The Never Ending Evolution of Writing

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ODC – Your Personality 112 Pictures in 2012 #40 – Something beginning with “T” Texture courtesy of Kirstin Frank

Writing has an evolution, one that is never ending.

You start out with an inferior infant, a zero draft, move onto the young optimistic child, the first draft, hit the frustrating teen years, the second draft, push through the hardships of the young adults, reach the road block middle aged years, drag into the wise seniors and finally come to a resting place, accepting the state of completion, when you are finally done and ready to turn it in.

According to my English class, you can’t be satisfied with what you originally wrote, that is wrong. You need to always be improving. To get input from other students, get examples from other essays and expertise advice from teachers.

A while ago, we watched this video about a child looking at a butterfly and then trying to draw it as closely to the original as possible. He did draw it well but not closely to the original one. He then got feedback from his peers and did better not only once but multiple times, each time working on something different.

Never had I thought about this way of writing before. Sure I always liked to get feedback to help me out but I haven’t thrived and craved feedback as much as I do now. I am constantly trying to expand on my previous draft. So far I have created three (not including my zero) drafts on my narrative essay for English and I hope to create one or two more before I turn in the final draft. I have gotten responses from my peers, my teacher, and other authors. I even looked at my writing differently for a chance at refining.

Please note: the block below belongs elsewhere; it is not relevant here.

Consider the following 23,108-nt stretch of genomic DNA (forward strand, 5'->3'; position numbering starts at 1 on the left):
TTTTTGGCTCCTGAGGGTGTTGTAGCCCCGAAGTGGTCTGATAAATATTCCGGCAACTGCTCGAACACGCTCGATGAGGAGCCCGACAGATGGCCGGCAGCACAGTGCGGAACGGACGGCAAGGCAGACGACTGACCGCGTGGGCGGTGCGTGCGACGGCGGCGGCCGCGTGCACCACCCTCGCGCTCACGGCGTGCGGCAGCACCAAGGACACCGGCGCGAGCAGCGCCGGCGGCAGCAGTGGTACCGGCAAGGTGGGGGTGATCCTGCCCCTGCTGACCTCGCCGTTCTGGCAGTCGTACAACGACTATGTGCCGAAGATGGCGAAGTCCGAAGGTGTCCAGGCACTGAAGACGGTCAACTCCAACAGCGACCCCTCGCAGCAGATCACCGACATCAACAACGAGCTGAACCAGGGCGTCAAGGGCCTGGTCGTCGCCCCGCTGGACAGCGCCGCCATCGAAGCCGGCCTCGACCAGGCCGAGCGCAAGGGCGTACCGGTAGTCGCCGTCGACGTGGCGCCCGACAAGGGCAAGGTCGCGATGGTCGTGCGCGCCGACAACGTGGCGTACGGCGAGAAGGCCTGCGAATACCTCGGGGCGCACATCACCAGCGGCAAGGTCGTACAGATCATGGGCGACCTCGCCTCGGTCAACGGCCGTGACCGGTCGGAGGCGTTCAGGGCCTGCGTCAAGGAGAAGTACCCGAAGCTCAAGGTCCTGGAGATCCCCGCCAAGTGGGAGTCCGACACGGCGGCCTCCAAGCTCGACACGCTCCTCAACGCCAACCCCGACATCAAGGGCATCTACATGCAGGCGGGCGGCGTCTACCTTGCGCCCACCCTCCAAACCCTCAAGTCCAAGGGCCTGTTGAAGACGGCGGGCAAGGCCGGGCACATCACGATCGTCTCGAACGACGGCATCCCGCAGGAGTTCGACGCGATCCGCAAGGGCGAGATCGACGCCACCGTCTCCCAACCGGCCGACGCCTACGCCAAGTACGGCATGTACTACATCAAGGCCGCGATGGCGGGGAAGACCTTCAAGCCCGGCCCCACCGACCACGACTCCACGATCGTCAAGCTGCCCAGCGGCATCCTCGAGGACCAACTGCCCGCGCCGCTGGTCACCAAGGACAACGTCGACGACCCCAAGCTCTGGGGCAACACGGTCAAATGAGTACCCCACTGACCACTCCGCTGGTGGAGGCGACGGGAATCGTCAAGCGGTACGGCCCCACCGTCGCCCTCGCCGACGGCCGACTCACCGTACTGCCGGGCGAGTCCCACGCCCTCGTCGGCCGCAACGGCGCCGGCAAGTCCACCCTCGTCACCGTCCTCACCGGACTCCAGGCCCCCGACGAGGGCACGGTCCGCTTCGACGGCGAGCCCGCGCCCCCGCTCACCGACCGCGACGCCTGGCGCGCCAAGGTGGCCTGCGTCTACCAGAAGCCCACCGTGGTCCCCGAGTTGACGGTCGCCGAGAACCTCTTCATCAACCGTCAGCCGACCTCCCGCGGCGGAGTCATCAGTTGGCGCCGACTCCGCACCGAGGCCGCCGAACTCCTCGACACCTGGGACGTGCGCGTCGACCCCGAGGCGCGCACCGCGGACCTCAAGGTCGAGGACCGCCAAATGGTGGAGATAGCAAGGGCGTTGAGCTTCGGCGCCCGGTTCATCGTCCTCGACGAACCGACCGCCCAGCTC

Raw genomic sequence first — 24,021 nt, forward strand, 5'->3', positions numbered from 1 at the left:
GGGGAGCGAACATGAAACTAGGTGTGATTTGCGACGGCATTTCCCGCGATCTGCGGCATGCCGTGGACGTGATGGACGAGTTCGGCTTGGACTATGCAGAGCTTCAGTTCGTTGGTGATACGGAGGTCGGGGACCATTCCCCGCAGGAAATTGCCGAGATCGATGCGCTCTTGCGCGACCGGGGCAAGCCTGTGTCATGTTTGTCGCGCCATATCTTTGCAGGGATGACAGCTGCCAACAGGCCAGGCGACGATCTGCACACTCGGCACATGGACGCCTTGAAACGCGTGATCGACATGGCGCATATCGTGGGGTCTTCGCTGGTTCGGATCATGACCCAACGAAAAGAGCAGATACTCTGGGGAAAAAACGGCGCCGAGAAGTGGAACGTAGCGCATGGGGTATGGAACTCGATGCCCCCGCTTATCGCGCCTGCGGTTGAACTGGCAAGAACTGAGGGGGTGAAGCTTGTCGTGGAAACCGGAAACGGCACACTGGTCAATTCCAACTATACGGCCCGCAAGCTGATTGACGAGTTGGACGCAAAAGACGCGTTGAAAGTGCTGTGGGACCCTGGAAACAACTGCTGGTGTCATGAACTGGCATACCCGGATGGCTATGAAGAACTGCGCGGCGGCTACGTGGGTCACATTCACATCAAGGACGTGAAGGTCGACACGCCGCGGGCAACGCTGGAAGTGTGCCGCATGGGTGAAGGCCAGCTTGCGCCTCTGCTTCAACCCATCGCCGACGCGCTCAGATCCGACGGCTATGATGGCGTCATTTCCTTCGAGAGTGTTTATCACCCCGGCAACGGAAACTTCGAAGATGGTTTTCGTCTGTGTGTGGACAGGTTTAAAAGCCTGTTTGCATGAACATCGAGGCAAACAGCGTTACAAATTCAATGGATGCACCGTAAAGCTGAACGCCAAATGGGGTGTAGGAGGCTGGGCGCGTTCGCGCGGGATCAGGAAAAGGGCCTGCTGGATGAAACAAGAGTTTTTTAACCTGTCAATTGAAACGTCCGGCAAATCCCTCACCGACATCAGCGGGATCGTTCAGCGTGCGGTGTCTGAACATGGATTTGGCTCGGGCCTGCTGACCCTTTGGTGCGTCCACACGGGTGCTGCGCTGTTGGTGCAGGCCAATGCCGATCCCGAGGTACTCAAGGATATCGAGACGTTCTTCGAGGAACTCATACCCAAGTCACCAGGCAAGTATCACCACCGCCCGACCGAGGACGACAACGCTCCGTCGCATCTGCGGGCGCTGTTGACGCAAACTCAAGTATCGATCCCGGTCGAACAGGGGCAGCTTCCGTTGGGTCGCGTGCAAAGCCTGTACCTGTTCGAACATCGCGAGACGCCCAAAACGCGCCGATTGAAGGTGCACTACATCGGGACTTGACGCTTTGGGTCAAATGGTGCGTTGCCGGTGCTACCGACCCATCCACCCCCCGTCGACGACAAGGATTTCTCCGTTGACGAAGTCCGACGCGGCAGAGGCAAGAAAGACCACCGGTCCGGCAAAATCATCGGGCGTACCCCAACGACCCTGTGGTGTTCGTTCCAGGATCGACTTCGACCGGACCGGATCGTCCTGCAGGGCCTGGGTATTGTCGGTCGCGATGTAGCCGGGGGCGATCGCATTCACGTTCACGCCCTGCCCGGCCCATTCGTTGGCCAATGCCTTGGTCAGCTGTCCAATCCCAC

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Photo By: Jonathan Reyes on Flickr

I used to not like zero drafts, which is pretty much word vomit. It is where you don’t think but just write whatever comes to your mind, shaping your essay after that. I had always been taught and it had been in my nature to have structure first. Do this this, this, and that. Write your thesis, shaping your essay before writing it. Therefore, I am still getting used to throwing a china cup, seeing where it lands and then picking the pieces while trying to put it back together.

Apparently, the goal is, to have a perfect final product, one without any error and that looks spotless compared to your first drafts. This is very hard and incorrect, for how do you know if your second draft is better than your first. This takes practice and countless opinions. At no time should you assume that you are done perfecting your writing. Even when you are turning in your final draft you should know that it isn’t perfect, that it could still be improved upon and changed. Just like with a scientific theory, your writing needs to be tested numerous times and still can’t be proven completely right.

Remember to write, always getting feedback, even after you have already turned something in. Looking at what you did wrong can help you for your future writing.

-Forever Putting My Thoughts On Paper

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